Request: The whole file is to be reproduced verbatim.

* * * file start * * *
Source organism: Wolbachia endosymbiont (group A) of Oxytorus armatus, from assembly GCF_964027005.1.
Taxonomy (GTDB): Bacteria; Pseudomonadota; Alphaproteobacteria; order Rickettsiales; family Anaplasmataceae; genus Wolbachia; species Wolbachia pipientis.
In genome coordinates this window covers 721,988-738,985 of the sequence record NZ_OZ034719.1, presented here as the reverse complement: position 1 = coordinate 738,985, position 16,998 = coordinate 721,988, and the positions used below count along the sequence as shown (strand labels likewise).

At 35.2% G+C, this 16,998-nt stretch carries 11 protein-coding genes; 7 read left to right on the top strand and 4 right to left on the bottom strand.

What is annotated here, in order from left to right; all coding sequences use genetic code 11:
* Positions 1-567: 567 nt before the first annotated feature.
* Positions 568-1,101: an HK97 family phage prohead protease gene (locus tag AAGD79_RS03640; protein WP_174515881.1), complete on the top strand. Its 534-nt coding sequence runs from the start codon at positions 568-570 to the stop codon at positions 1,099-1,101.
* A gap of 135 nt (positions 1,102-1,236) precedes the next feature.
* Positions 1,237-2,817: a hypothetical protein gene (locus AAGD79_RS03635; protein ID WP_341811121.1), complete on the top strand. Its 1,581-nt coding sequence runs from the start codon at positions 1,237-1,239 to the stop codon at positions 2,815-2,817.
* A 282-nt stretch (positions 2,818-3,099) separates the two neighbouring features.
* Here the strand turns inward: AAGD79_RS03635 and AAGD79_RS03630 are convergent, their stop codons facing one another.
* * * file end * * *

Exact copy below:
Source organism: Wolbachia endosymbiont (group A) of Oxytorus armatus, from assembly GCF_964027005.1.
Taxonomy (GTDB): Bacteria; Pseudomonadota; Alphaproteobacteria; order Rickettsiales; family Anaplasmataceae; genus Wolbachia; species Wolbachia pipientis.
In genome coordinates this window covers 721,988-738,985 of the sequence record NZ_OZ034719.1, presented here as the reverse complement: position 1 = coordinate 738,985, position 16,998 = coordinate 721,988, and the positions used below count along the sequence as shown (strand labels likewise).

At 35.2% G+C, this 16,998-nt stretch carries 11 protein-coding genes; 7 read left to right on the top strand and 4 right to left on the bottom strand.

What is annotated here, in order from left to right; all coding sequences use genetic code 11:
* Positions 1-567: 567 nt before the first annotated feature.
* Positions 568-1,101: an HK97 family phage prohead protease gene (locus tag AAGD79_RS03640; protein WP_174515881.1), complete on the top strand. Its 534-nt coding sequence runs from the start codon at positions 568-570 to the stop codon at positions 1,099-1,101.
* A gap of 135 nt (positions 1,102-1,236) precedes the next feature.
* Positions 1,237-2,817: a hypothetical protein gene (locus AAGD79_RS03635; protein ID WP_341811121.1), complete on the top strand. Its 1,581-nt coding sequence runs from the start codon at positions 1,237-1,239 to the stop codon at positions 2,815-2,817.
* A 282-nt stretch (positions 2,818-3,099) separates the two neighbouring features.
* Here the strand turns inward: AAGD79_RS03635 and AAGD79_RS03630 are convergent, their stop codons facing one another.